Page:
Swofford, you get a glimpse inside the mind of such an individual.
In this regard, when it comes to hunting maybe you already have
an inkling that Uncle Harry enjoys going out with his deer-hunting
rifle a little TOO much, and suspect that it’s not ALL
about sportsmanship or putting food on the table.
But even beyond this overtly sadistic 20% who enjoy blood shedding
and killing, Lt. Col. Grossman also recounts in his book the
experiences of a significantly larger number of ex-soldiers
who carried a lifelong burden of guilt, or were otherwise scarred
emotionally by their combat experiences. When it comes to taking
a life, to a child it can be equally traumatizing to pre-meditatedly
take the life of an animal, as it is for a grown man to take
the life of an enemy soldier during war.
I’d ask those mothers who harbor doubts, but uncomfortably
acquiesce to their young son’s initiation into this ‘sport’
because “It’s just the culture around here”
to reconsider, and think about the possible psychic and spiritual
mangling that might
result in a young child as a consequence.
It might be taboo to raise these questions, but I feel that
it this aspect of the debate must be brought out into the open
in regard to hunting, just as it is now being talked about on
the subject of war in books like ‘On Killing”, or
war correspondent Chris Hedges ’What Every Person Should
Know About War” Opposing
hunting is not only about animal rights, but is concerned with
the rights of children not to be emotionally damaged by what
for many is an extremely confusing and traumatic experience.
We need to take an
ethical stand and oppose hunting for them as well.
I hope in the future some writer somewhere will bring to light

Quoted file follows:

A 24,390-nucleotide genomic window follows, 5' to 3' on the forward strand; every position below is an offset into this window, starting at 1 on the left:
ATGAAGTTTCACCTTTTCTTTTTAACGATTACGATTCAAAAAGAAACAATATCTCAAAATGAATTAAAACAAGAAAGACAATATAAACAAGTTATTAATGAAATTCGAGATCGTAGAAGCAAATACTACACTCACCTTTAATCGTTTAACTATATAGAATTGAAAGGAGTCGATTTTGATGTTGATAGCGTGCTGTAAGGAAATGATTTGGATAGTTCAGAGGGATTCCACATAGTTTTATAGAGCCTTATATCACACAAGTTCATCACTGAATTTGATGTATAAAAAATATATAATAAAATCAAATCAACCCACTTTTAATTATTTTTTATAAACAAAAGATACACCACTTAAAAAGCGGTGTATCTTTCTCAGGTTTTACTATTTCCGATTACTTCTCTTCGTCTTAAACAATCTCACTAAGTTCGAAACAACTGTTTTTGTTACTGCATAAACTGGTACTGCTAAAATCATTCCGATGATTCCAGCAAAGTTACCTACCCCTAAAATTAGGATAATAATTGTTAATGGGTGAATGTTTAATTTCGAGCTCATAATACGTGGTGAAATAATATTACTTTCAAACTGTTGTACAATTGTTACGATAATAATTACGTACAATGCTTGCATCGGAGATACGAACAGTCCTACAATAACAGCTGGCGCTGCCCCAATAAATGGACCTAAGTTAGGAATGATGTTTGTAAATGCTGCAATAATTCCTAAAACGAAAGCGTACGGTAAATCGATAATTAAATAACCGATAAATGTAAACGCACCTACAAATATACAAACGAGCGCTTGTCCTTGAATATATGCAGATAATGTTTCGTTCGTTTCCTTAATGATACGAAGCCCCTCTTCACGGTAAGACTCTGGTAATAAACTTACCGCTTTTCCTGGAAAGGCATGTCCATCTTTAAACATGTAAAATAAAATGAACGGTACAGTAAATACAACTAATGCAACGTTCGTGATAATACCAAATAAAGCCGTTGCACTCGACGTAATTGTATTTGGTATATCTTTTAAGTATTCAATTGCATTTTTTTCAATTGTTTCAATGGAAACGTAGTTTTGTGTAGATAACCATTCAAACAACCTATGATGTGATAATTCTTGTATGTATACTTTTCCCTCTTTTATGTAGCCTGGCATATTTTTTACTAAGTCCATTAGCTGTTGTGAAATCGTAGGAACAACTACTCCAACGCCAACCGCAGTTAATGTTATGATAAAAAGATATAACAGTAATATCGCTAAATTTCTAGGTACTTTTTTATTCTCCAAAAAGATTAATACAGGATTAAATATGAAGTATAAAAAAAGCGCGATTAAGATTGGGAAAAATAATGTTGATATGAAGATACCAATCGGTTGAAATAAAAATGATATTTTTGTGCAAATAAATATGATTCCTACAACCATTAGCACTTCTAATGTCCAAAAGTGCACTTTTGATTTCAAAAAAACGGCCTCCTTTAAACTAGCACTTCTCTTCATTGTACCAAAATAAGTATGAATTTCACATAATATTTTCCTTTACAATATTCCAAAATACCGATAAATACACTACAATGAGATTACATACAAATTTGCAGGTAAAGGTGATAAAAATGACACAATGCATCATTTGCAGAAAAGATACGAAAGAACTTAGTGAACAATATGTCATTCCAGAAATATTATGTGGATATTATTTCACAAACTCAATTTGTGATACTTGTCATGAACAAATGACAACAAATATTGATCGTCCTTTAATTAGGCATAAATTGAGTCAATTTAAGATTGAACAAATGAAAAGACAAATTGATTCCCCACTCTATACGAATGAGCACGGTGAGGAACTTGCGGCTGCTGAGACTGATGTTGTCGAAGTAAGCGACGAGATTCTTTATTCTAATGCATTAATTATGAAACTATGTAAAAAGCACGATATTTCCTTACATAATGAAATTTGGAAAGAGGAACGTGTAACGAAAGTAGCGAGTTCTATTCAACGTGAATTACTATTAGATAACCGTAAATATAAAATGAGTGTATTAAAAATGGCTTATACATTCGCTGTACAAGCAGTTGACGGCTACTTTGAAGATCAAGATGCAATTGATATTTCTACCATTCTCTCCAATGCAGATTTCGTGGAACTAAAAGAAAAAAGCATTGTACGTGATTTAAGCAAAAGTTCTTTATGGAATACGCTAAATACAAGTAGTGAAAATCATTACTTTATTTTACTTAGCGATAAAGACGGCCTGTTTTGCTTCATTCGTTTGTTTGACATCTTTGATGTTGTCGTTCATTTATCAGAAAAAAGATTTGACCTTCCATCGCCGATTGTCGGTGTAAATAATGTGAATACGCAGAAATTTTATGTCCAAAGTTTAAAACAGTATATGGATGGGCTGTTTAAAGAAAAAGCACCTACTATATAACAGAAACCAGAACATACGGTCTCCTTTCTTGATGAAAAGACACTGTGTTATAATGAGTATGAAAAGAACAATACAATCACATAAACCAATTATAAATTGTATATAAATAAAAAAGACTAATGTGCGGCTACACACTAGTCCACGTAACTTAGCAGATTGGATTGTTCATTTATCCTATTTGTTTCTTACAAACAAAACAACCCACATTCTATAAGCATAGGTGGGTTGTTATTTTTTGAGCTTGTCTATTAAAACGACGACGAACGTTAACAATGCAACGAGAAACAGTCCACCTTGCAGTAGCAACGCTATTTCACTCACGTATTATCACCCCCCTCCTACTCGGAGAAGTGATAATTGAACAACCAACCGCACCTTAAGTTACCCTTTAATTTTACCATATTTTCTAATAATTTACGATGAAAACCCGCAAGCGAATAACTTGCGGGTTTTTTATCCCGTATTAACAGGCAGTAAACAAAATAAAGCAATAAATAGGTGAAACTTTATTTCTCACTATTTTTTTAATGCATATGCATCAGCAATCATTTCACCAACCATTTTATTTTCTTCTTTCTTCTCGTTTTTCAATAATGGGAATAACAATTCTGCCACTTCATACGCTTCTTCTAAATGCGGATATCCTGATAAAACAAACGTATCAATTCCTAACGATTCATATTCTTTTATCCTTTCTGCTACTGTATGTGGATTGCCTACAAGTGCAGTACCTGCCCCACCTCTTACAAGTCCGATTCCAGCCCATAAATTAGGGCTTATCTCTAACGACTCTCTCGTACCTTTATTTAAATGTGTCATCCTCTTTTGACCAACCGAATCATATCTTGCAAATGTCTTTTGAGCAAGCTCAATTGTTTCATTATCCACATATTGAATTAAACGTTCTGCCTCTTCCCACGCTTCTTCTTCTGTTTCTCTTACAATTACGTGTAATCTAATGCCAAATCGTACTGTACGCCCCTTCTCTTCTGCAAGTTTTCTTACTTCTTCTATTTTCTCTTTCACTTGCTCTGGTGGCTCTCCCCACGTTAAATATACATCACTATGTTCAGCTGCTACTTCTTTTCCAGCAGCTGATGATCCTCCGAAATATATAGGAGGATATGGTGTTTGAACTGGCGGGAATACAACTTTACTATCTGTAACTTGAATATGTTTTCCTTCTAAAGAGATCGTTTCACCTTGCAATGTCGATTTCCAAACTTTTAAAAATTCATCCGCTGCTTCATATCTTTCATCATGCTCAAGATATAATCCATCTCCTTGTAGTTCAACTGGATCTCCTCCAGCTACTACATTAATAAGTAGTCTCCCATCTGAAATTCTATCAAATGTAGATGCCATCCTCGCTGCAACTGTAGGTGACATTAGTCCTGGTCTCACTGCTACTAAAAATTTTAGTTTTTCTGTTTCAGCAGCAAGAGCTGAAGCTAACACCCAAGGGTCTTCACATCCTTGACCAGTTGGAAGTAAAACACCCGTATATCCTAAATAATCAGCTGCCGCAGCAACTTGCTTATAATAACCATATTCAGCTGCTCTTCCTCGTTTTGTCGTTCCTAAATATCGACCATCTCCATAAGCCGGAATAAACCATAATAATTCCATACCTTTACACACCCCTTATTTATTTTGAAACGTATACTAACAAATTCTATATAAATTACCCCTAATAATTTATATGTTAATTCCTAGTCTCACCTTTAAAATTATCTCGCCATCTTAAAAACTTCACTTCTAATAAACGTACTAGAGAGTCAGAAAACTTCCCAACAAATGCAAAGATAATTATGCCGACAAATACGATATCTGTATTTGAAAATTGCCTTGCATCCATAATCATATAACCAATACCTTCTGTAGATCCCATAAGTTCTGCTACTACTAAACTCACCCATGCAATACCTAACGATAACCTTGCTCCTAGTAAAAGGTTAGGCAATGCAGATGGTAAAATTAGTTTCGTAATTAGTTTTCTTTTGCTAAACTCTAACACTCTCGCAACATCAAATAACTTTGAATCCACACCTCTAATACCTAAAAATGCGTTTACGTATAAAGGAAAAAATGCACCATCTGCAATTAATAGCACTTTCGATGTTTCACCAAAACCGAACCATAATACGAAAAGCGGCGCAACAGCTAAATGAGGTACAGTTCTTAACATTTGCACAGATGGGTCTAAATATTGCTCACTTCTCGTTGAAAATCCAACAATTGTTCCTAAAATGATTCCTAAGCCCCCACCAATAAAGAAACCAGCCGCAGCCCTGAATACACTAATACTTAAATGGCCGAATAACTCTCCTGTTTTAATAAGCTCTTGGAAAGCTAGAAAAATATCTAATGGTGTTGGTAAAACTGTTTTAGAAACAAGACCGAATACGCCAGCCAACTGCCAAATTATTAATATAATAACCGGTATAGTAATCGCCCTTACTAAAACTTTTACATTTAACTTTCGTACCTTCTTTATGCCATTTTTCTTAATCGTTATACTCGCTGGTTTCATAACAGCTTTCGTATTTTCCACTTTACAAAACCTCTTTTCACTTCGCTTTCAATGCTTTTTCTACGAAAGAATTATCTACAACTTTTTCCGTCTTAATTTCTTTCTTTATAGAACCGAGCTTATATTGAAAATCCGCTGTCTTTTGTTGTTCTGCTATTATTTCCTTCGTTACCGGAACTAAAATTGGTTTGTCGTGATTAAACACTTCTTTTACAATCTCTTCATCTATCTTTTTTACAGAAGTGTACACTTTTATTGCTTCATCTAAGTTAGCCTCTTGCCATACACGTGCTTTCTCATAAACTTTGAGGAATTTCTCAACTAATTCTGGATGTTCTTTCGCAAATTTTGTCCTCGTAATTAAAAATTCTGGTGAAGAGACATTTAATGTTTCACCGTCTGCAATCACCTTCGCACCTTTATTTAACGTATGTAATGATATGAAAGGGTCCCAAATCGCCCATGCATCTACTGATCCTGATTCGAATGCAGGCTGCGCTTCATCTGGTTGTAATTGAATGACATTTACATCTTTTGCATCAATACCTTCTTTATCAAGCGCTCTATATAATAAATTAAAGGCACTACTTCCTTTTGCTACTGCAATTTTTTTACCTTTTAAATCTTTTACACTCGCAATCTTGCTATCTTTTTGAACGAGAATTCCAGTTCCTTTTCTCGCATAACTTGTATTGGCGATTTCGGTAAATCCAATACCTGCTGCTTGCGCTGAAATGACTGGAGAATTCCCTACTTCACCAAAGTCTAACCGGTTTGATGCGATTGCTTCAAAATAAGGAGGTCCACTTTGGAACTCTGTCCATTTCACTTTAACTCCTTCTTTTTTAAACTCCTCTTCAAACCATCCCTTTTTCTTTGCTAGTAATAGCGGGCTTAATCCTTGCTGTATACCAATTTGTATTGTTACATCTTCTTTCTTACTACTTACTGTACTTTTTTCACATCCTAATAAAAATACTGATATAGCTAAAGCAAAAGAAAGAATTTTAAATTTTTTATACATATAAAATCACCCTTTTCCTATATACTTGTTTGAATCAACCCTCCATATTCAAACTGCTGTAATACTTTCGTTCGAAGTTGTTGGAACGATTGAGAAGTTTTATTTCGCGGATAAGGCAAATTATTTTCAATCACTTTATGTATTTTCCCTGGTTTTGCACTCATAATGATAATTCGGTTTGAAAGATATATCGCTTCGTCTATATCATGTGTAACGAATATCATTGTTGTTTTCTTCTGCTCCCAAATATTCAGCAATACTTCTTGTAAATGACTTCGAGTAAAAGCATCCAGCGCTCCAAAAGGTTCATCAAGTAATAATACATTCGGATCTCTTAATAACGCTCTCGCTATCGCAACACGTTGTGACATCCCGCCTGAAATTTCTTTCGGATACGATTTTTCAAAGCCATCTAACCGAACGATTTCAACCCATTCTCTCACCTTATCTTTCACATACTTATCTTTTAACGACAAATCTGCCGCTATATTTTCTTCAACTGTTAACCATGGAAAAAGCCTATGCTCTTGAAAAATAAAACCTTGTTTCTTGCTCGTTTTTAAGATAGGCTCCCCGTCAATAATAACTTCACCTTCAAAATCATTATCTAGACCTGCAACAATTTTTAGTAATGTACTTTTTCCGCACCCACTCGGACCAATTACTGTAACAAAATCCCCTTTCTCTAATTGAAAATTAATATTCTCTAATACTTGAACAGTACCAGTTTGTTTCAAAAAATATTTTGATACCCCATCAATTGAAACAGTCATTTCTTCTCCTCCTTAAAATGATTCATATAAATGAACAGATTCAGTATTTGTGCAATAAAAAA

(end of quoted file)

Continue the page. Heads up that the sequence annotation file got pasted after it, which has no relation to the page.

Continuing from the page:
the damage done to mostly boys by this practice of socially-sanctioned
brutality and killing, just as Grossman’s book helped
validate the emotional damage of combat on many veterans and
helped them see that they were not alone in their response to
the violence they got caught up in.
Especially for young boys of a very sensitive nature, who have
an inborn love of all animals, who are more interested in art
than sports or who otherwise don’t fit the cultural stereotype
of ’masculinity’ the hunting experience can be traumatic.
They are often pressured by pro-hunting family members into
this activity to ‘toughen them up’ or ‘make
a man’ out of them, as if they weren’t ‘OK’
just as they
are. I really hope some future writer will chronicle their hunting
stories to help educate future generations of parents.
And for those hunters who feel they’re saving money by
not having to buy meat at the supermarket, I’d say, you
don’t HAVE to continue eating a meat-based diet. Read
John Robbin’s Diet for a New America. You’ll be
a lot healthier as a result, and just as someone who quits smoking
eventually stops thinking about
cigarettes altogether, once you ‘go vegetarian’
soon you’ll stop thinking about meat. It will come to
have about as much appeal as chopping off your pinky finger,
putting it in a stew pot and eating it. Before long you’ll
acclimate to a tasty diet of healthy, violence-free vegetarian